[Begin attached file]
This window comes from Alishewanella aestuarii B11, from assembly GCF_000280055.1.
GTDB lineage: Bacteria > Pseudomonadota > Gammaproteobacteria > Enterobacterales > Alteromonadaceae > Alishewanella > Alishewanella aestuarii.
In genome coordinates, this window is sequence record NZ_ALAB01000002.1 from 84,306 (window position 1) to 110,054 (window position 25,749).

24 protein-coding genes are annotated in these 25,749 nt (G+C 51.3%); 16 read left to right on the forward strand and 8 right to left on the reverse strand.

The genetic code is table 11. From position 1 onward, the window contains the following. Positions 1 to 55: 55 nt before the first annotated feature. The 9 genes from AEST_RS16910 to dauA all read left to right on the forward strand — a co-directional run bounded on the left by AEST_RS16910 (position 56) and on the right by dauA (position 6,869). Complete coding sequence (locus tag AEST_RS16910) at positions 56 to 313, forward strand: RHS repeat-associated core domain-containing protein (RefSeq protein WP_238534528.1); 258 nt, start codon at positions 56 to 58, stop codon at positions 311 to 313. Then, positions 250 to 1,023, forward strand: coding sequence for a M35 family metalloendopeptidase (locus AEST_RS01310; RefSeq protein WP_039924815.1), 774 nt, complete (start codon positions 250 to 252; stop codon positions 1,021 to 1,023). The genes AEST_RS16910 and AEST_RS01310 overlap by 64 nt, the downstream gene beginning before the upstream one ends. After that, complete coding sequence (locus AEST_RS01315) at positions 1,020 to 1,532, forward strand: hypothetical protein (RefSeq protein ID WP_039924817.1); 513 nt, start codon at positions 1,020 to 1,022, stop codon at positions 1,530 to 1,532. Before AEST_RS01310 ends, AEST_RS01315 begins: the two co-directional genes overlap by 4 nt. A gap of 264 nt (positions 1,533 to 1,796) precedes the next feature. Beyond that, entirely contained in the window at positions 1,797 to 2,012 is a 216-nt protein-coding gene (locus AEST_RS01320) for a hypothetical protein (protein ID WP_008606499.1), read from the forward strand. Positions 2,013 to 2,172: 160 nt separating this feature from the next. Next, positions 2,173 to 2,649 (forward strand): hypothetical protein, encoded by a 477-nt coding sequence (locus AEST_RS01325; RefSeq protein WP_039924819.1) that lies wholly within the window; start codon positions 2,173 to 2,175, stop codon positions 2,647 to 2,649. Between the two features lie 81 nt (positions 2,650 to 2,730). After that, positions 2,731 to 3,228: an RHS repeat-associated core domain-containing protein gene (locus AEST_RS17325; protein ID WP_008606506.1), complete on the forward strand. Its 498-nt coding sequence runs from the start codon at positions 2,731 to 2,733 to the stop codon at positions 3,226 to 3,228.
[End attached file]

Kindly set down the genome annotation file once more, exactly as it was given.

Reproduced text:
This window comes from Alishewanella aestuarii B11, from assembly GCF_000280055.1.
GTDB lineage: Bacteria > Pseudomonadota > Gammaproteobacteria > Enterobacterales > Alteromonadaceae > Alishewanella > Alishewanella aestuarii.
In genome coordinates, this window is sequence record NZ_ALAB01000002.1 from 84,306 (window position 1) to 110,054 (window position 25,749).

24 protein-coding genes are annotated in these 25,749 nt (G+C 51.3%); 16 read left to right on the forward strand and 8 right to left on the reverse strand.

The genetic code is table 11. From position 1 onward, the window contains the following. Positions 1 to 55: 55 nt before the first annotated feature. The 9 genes from AEST_RS16910 to dauA all read left to right on the forward strand — a co-directional run bounded on the left by AEST_RS16910 (position 56) and on the right by dauA (position 6,869). Complete coding sequence (locus tag AEST_RS16910) at positions 56 to 313, forward strand: RHS repeat-associated core domain-containing protein (RefSeq protein WP_238534528.1); 258 nt, start codon at positions 56 to 58, stop codon at positions 311 to 313. Then, positions 250 to 1,023, forward strand: coding sequence for a M35 family metalloendopeptidase (locus AEST_RS01310; RefSeq protein WP_039924815.1), 774 nt, complete (start codon positions 250 to 252; stop codon positions 1,021 to 1,023). The genes AEST_RS16910 and AEST_RS01310 overlap by 64 nt, the downstream gene beginning before the upstream one ends. After that, complete coding sequence (locus AEST_RS01315) at positions 1,020 to 1,532, forward strand: hypothetical protein (RefSeq protein ID WP_039924817.1); 513 nt, start codon at positions 1,020 to 1,022, stop codon at positions 1,530 to 1,532. Before AEST_RS01310 ends, AEST_RS01315 begins: the two co-directional genes overlap by 4 nt. A gap of 264 nt (positions 1,533 to 1,796) precedes the next feature. Beyond that, entirely contained in the window at positions 1,797 to 2,012 is a 216-nt protein-coding gene (locus AEST_RS01320) for a hypothetical protein (protein ID WP_008606499.1), read from the forward strand. Positions 2,013 to 2,172: 160 nt separating this feature from the next. Next, positions 2,173 to 2,649 (forward strand): hypothetical protein, encoded by a 477-nt coding sequence (locus AEST_RS01325; RefSeq protein WP_039924819.1) that lies wholly within the window; start codon positions 2,173 to 2,175, stop codon positions 2,647 to 2,649. Between the two features lie 81 nt (positions 2,650 to 2,730). After that, positions 2,731 to 3,228: an RHS repeat-associated core domain-containing protein gene (locus AEST_RS17325; protein ID WP_008606506.1), complete on the forward strand. Its 498-nt coding sequence runs from the start codon at positions 2,731 to 2,733 to the stop codon at positions 3,226 to 3,228.